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Gary Haugen: “There Are More People Today in Slavery Than At Any Other Time in History” (Exclusive interview)

Courtesy of IJM

Diane Montagna - published on 12/04/14 - updated on 06/07/17

The work of International Justice Mission and the Vatican's Joint Declaration Against Modern Slavery

On Tuesday, December 2, Pope Francis met with 
Orthodox, Anglican, Jewish, Muslim, Hindu and Buddhist leaders at the Vatican’s Casino Pio IV, to sign a joint declaration of religious leaders against modern slavery. The historic event, which coincided with the International Day for the Abolition of Slavery, 
was sponsored by the Global Freedom Network together with the Pontifical Academy of Sciences. At the meeting, Pope Francis was joined by major religious leaders, including the Archbishop of Canterbury, Justin Welby; Jewish Rabbis Abraham Skorka and David Rosen; and several Muslim leaders, including the Grand Ayatollah Mohammad Taqi al-Modarresi.

In his address at Tuesday’s gatherering, the Pope said that: "The physical, economic, sexual and psychological exploitation of men and women, boys and girls, currently enslaves tens of millions of people in inhumanity and humiliation….
This crime ‘against humanity’," he said, "claims its victims through prostitution, human trafficking, forced labor, slave labor, organ trafficking, drug use, and child labor…. and the worst thing is that this situation is regrettably growing worse every day." 

Individuals who fight modern slavery around the globe were invited to participate in Tuesday’s event. Among them was Gary Haugen, President and CEO of International Justice Mission. Haugen is a former prosecutor at the US Department of Justice. In 1994, he served as the Director of the Genocide Investigation in Rwanda. Thereafter he left the Department of Justice to found IJM, which protects and rescues the poor and vulnerable from the brutality of slavery, forced labor, and human trafficking.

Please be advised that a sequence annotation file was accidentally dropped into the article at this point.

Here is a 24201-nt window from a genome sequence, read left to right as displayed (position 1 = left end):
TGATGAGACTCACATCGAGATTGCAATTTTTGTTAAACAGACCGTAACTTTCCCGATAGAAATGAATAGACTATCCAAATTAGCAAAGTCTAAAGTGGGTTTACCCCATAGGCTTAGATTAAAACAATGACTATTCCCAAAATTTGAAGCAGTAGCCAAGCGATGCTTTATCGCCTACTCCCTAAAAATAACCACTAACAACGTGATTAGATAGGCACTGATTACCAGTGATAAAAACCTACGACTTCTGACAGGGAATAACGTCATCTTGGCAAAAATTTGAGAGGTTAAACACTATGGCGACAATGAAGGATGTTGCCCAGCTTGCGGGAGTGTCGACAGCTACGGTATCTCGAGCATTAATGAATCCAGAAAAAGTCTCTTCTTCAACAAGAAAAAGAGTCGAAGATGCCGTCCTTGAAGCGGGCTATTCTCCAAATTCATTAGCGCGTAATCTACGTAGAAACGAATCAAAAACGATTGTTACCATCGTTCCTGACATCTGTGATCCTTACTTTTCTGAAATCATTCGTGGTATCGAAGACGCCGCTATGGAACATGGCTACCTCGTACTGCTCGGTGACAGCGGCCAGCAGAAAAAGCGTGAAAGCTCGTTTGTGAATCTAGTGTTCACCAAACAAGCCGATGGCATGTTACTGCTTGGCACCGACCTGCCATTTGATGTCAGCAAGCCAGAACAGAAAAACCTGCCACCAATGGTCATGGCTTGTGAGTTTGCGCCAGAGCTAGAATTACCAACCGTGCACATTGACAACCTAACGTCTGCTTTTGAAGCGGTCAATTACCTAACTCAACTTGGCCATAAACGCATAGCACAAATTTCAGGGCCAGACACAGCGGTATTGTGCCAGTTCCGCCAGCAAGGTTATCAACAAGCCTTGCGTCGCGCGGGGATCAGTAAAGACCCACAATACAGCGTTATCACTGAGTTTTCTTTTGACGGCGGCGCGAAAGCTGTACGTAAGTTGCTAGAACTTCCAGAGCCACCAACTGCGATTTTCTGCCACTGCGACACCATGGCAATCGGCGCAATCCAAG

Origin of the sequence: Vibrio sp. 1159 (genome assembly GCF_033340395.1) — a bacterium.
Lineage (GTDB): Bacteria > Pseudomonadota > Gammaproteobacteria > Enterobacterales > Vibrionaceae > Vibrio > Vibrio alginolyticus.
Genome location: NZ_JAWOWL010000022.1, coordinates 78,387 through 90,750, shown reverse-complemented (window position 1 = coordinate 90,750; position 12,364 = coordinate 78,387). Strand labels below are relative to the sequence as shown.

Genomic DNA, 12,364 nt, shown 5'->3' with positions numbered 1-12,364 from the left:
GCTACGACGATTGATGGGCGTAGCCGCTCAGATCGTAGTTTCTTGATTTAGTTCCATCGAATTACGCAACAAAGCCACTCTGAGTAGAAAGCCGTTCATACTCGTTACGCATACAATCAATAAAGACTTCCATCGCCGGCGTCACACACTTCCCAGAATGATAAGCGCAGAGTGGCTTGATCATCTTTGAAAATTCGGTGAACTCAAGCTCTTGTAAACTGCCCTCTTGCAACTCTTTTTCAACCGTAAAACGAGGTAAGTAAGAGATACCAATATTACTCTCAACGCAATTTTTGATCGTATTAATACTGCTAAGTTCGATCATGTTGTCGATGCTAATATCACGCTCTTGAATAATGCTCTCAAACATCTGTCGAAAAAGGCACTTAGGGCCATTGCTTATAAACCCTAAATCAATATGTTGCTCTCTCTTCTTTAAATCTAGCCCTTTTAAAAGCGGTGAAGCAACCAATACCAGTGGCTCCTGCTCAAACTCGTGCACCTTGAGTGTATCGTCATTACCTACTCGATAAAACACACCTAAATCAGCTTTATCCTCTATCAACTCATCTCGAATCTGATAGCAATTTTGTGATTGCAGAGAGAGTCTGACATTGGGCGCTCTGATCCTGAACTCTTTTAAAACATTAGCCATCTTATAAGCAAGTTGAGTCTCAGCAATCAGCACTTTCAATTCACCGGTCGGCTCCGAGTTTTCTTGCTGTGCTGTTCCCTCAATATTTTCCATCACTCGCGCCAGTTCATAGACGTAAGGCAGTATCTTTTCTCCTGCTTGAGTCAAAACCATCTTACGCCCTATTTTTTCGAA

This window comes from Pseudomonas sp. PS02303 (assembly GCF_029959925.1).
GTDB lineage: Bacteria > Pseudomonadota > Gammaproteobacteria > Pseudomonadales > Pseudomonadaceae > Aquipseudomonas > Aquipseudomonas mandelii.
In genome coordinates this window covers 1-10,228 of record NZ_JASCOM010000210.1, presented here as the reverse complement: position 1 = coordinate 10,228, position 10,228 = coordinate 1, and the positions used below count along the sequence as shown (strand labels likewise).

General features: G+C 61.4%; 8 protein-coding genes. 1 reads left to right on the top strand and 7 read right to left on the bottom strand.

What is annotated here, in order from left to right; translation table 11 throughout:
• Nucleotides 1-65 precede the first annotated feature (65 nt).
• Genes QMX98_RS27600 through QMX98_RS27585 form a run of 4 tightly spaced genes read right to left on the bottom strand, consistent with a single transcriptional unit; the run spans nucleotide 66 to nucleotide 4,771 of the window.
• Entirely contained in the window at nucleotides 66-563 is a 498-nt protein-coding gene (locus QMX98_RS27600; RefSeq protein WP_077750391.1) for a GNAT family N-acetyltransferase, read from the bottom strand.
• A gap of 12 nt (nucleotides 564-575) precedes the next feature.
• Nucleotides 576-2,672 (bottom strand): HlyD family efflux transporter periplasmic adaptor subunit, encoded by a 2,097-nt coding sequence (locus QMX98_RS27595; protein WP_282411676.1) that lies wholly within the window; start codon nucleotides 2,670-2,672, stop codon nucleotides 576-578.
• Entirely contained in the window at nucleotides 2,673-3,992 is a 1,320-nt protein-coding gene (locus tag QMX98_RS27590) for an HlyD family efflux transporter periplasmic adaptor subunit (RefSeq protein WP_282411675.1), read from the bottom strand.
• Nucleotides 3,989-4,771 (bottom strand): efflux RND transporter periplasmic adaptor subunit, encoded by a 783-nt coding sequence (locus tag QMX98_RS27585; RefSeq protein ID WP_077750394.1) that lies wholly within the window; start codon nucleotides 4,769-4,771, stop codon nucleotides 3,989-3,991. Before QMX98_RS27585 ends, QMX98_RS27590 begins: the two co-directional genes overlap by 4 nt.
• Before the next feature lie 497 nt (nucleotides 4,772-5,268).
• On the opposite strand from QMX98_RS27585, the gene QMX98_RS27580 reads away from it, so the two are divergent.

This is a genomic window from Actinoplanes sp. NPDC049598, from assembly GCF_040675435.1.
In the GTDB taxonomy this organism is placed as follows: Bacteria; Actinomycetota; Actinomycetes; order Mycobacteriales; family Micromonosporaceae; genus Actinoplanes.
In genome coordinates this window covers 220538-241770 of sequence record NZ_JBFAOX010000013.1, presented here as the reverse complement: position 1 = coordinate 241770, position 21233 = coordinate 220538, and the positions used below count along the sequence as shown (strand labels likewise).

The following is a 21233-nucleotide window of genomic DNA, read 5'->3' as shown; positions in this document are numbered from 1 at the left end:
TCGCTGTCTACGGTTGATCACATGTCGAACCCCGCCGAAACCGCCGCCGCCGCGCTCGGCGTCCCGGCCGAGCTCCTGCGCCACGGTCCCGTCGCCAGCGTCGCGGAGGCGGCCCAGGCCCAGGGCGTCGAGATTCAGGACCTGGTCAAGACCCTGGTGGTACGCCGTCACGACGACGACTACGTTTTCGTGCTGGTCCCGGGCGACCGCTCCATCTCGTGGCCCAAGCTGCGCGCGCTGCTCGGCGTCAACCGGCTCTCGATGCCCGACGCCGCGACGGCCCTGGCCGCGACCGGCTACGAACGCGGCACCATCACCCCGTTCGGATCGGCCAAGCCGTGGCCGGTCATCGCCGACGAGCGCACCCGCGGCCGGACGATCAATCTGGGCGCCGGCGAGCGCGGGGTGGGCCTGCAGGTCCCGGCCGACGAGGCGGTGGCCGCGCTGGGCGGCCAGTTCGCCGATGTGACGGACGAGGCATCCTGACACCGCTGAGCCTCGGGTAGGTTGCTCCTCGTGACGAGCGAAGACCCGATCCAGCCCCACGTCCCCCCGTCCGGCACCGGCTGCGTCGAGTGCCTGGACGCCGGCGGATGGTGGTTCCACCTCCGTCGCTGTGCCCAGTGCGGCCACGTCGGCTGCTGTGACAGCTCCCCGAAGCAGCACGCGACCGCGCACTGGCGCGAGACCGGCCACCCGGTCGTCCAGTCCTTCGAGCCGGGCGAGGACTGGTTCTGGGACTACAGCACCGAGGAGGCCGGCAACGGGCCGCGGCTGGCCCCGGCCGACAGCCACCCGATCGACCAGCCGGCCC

Following the signing of the Joint Declaration, Aleteia’s Rome correspondent sat down with Gary Haugen to discuss IJM’s purpose, their undercover work to eradicate human trafficking, and the importance of Tuesday’s Joint Declaration. 

You’ve come to the Vatican as the President and CEO of International Justice Mission. Tell us about IJM, and what you consider to be the significane of the signing of a Common Declaration against human slavery by Pope Francis and representatives of the major world religions.

International Justice Mission is an international organization that protects the poor from violence. We do that by rescuing victims, by bringing the criminals to justice, by restoring the survivors to strength and resilience, and then we also work with local law enforcement to actually effectively protect the poor from violence.

We have about 20 offices around the world, and about 700 full-time staff. The staff are local, indigenous lawyers, criminal investigators, social workers, and we take on cases of violence against common poor people. So we provide direct service in those cases. What we end up doing is trying to rescue them out of that abuse and then make sure that the criminals are brought to justice. In the process, we walk thousands of these cases through the criminal justice system to make sure that justice is done. Then we work to provide aftercare to restore victims. 

The largest category of work that we do is human trafficking, because that is the massive category of violence against poor people. Human trafficking specifically targets poor people. Trafficking and slavery is completely against the law, so who can you abuse in that way and get away with it? Poor people. So in IJM’s work of protecting the poor from violence we’ve ended up working with thousands and thousands of cases of modern slavery, and we’ve been doing this for 18 years.

How massive of a problem is human trafficking?

This is the thing that was so important about today’s event. It hopefully will raise to the world’s consciousness that there is a massive problem of slavery in the world today. There are actually more people in slavery today than in any other time in human history. It’s estimated that there are about 35 million people held in slavery in the world today. The Global Slavery Index just came out last month, which is the annual authoritative estimate on slavery, and their estimate is 35 million. That’s more people than were extracted from Africa during 400 years of the transatlantic slave trade. So it’s true that a smaller proportion of people are in slavery than ever, so that’s good news. A smaller portion of the world’s economy operates on slavery, that’s good news. But in absolute numbers there are more people in slavery today than any other time. 

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